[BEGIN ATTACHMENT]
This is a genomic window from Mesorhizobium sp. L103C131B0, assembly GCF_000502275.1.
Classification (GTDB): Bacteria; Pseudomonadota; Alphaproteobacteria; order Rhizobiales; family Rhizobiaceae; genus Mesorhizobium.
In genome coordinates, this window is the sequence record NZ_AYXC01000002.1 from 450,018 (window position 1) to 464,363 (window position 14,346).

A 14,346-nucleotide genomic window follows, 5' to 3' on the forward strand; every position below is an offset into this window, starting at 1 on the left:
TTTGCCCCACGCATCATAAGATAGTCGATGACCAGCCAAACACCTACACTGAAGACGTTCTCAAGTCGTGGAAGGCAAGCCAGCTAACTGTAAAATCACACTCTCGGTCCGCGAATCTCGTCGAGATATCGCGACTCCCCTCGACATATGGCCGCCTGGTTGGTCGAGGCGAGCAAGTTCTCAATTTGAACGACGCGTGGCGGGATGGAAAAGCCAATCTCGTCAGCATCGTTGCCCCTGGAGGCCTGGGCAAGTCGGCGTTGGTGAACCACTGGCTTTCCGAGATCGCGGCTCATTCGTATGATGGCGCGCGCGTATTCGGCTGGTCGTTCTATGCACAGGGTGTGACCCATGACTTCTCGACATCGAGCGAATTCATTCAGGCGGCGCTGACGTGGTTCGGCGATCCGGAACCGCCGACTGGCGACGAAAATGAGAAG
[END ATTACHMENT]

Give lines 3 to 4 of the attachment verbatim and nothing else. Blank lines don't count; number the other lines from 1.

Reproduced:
In genome coordinates, this window is the sequence record NZ_AYXC01000002.1 from 450,018 (window position 1) to 464,363 (window position 14,346).

A 14,346-nucleotide genomic window follows, 5' to 3' on the forward strand; every position below is an offset into this window, starting at 1 on the left: